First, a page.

‘We’re all 100 miles an hour into everything. Texts, emails, meetings…I really don’t think we get more done than we did 20 years ago, it just involves a lot more interactions to get there because we are constantly on each other’s cases. And so we’re all stressed, and we’re drinking more coffee than ever and…’
No, George definitely doesn’t sound happy. And the solution? Now that is tricky, because landlords and developers (and occupiers) like to create buzzy atmospheres that are the exact opposite of relaxing.
‘Everyone wants to feel like there’s a bit of a buzz, which is fine, but you still need decent spaces for quiet chats. I’m not overwhelmed with clients who want quiet rooms, or napping zones, or libraries – but they do sometimes want soundproofed booths for calls, which keeps the noise out of circulation, and they do want to work from home more often, which can be more relaxing if you don’t have kids,’ says George (who has kids).
His suggestion is that 10-15% of floorspace should be quiet, or at least activation-controlled. That might mean breakout spaces or separate rooms – everyone will have a different answer.
‘Watch what the flexible workspace operators are doing – they offer plenty of quiet space. That is the future,’ says George, who agrees with Mick Timpson that less coffee would be a good idea.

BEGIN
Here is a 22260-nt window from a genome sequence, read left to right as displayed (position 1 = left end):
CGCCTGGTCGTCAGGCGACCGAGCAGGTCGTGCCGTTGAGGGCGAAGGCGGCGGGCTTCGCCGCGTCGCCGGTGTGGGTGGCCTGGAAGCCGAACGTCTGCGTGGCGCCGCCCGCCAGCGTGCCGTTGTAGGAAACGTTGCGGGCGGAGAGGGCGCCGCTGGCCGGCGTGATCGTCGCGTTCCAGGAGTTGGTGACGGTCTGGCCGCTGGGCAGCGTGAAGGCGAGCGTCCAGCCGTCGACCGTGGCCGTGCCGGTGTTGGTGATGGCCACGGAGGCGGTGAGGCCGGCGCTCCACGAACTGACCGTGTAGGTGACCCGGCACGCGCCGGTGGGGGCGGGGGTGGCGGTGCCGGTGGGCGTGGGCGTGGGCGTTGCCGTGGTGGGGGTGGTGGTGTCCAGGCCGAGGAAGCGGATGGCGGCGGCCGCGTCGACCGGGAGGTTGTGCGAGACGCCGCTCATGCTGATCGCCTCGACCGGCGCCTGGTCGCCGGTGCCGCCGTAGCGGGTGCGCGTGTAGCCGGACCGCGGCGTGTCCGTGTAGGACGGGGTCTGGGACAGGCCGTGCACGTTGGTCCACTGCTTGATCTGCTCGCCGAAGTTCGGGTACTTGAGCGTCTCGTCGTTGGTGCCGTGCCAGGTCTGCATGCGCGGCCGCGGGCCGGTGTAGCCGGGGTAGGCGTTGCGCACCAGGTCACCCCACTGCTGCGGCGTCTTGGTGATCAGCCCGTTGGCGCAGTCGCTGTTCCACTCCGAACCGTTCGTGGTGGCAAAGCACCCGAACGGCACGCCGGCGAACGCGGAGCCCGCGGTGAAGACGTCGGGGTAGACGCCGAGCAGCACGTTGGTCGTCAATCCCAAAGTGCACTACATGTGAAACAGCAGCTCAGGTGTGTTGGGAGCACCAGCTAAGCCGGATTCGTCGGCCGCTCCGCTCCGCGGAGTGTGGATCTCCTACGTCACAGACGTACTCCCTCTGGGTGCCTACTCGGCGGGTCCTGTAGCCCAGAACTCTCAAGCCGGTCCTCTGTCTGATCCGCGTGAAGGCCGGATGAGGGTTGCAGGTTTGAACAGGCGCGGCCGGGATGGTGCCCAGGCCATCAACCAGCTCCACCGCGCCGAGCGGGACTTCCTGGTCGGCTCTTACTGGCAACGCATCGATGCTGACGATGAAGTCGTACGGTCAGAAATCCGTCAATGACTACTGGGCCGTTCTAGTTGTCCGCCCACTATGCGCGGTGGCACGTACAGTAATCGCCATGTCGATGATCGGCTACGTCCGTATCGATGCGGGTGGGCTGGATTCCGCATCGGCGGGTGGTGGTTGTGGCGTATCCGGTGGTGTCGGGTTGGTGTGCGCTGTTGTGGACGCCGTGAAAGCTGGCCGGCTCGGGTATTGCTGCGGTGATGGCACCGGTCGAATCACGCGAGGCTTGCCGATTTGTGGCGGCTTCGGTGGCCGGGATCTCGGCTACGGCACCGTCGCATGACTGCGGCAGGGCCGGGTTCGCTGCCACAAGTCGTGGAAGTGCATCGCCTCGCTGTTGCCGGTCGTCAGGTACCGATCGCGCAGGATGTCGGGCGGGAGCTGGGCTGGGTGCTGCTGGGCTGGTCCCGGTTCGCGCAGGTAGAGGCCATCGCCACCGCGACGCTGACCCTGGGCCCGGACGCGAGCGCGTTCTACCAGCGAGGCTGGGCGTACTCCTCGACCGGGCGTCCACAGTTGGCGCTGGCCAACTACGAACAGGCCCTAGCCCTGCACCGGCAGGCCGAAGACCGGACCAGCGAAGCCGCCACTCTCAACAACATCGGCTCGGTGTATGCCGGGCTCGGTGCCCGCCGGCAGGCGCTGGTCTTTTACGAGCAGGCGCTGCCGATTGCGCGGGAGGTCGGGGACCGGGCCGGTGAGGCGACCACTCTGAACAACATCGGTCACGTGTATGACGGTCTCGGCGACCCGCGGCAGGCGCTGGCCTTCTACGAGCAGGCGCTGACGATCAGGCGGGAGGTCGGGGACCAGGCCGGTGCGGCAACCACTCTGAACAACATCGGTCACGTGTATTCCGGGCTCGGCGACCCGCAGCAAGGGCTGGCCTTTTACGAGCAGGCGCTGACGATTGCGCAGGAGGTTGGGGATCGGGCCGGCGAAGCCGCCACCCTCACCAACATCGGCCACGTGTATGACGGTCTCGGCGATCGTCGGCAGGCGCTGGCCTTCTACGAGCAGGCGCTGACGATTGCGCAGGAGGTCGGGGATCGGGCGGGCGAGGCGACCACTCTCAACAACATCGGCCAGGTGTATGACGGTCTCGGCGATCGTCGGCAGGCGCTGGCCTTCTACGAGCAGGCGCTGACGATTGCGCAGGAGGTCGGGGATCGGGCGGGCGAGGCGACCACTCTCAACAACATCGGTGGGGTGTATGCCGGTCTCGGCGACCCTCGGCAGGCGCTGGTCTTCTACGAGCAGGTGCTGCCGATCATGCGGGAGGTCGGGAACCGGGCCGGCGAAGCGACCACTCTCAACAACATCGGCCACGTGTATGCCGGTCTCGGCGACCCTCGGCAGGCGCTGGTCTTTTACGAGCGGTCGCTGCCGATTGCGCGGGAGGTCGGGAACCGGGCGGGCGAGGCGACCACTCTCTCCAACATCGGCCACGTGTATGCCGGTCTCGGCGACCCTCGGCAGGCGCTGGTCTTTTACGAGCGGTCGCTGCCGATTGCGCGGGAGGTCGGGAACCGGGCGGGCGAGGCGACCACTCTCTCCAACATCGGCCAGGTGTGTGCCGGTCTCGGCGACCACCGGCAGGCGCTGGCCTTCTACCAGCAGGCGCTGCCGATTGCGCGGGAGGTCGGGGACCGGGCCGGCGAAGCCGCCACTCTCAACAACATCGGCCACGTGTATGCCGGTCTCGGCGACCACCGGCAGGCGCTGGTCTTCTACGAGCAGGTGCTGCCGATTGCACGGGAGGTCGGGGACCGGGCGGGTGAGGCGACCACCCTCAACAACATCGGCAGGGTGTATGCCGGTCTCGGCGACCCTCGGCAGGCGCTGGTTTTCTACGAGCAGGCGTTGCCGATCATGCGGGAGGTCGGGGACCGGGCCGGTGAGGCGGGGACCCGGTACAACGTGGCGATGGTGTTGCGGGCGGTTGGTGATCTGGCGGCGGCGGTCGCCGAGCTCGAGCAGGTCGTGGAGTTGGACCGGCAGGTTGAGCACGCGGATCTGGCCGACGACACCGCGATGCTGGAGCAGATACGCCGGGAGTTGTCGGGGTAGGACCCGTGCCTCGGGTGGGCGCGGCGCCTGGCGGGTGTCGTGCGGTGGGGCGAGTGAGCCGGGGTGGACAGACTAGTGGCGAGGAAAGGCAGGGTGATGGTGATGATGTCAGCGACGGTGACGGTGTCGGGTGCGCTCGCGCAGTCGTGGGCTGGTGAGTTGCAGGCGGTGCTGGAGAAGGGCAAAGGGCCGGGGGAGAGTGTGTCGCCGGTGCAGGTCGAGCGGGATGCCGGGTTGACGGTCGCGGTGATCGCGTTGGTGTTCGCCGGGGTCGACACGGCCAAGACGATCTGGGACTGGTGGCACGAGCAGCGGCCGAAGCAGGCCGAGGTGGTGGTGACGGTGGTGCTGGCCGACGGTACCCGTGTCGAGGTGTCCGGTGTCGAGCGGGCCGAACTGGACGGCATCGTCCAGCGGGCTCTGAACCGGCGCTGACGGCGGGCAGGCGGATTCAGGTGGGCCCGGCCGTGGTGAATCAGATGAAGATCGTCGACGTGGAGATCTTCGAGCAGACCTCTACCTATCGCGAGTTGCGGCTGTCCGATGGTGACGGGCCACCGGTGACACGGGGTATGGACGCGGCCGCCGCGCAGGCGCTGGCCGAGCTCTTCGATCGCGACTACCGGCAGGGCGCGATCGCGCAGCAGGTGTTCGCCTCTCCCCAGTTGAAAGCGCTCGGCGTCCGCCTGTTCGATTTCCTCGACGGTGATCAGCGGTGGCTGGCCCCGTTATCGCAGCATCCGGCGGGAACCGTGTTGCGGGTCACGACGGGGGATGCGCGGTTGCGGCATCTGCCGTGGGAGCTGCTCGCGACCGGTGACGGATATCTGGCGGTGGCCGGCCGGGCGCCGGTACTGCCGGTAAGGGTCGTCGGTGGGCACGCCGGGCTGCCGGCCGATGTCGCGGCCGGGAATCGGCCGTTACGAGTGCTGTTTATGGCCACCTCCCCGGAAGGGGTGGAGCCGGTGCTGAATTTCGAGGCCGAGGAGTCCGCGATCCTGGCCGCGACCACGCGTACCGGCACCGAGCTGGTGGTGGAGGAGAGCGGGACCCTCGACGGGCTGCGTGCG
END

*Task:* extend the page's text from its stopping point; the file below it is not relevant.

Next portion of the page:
‘Less coffee, more water,’ he insists.
For now the trend is towards more, not less, active workspaces, and landlords seem reluctant to resist the trend. As Ann MacDonald suggests, we need to re-think how we relax.
‘When it comes to designing calm, you need to pare down space. It needs to be quiet from an acoustic perspective and almost monastic. We tend to fill breakout spaces with colour, which inspires collaboration by being visually stimulating. However, a relaxing space is somewhere we can be alone. This can take many different forms, for instance, a prayer space, a quiet room, a chill-out zone or a sleep lounge,’ she says.
The property industry, scarcely a relaxing place to earn a living, has a long way to go. But the time when nap-spaces and chill-zones are part of what it provides is moving ever closer.
David Thame will be chairing our Hospitality and Living Sessions at Mix Design Collective 2019. Find out more and register here.